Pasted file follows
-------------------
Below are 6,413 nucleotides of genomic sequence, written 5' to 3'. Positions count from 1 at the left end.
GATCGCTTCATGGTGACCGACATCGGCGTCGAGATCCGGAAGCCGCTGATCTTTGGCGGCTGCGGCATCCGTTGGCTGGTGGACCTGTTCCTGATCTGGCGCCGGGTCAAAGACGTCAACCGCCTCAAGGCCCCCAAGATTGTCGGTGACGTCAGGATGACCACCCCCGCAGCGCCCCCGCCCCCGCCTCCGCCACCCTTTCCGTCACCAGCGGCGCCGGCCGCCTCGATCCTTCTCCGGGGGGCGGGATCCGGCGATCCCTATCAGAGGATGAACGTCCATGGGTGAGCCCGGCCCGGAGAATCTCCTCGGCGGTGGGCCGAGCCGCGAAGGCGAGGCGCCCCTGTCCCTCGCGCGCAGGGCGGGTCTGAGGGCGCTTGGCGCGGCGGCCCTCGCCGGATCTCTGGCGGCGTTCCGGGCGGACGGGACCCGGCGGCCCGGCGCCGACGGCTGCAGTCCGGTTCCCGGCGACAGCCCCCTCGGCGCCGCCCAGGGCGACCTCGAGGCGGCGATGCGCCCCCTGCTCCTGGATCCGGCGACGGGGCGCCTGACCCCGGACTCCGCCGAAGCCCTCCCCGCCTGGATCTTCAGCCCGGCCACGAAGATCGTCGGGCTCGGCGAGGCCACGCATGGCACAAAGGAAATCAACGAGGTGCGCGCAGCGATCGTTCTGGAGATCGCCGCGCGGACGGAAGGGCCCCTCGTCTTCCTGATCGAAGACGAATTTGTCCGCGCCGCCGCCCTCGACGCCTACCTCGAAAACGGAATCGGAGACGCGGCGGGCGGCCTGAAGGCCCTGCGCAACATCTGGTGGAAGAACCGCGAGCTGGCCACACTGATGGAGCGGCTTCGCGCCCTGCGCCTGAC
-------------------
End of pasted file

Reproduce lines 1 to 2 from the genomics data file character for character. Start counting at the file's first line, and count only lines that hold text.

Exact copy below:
Below are 6,413 nucleotides of genomic sequence, written 5' to 3'. Positions count from 1 at the left end.
GATCGCTTCATGGTGACCGACATCGGCGTCGAGATCCGGAAGCCGCTGATCTTTGGCGGCTGCGGCATCCGTTGGCTGGTGGACCTGTTCCTGATCTGGCGCCGGGTCAAAGACGTCAACCGCCTCAAGGCCCCCAAGATTGTCGGTGACGTCAGGATGACCACCCCCGCAGCGCCCCCGCCCCCGCCTCCGCCACCCTTTCCGTCACCAGCGGCGCCGGCCGCCTCGATCCTTCTCCGGGGGGCGGGATCCGGCGATCCCTATCAGAGGATGAACGTCCATGGGTGAGCCCGGCCCGGAGAATCTCCTCGGCGGTGGGCCGAGCCGCGAAGGCGAGGCGCCCCTGTCCCTCGCGCGCAGGGCGGGTCTGAGGGCGCTTGGCGCGGCGGCCCTCGCCGGATCTCTGGCGGCGTTCCGGGCGGACGGGACCCGGCGGCCCGGCGCCGACGGCTGCAGTCCGGTTCCCGGCGACAGCCCCCTCGGCGCCGCCCAGGGCGACCTCGAGGCGGCGATGCGCCCCCTGCTCCTGGATCCGGCGACGGGGCGCCTGACCCCGGACTCCGCCGAAGCCCTCCCCGCCTGGATCTTCAGCCCGGCCACGAAGATCGTCGGGCTCGGCGAGGCCACGCATGGCACAAAGGAAATCAACGAGGTGCGCGCAGCGATCGTTCTGGAGATCGCCGCGCGGACGGAAGGGCCCCTCGTCTTCCTGATCGAAGACGAATTTGTCCGCGCCGCCGCCCTCGACGCCTACCTCGAAAACGGAATCGGAGACGCGGCGGGCGGCCTGAAGGCCCTGCGCAACATCTGGTGGAAGAACCGCGAGCTGGCCACACTGATGGAGCGGCTTCGCGCCCTGCGCCTGAC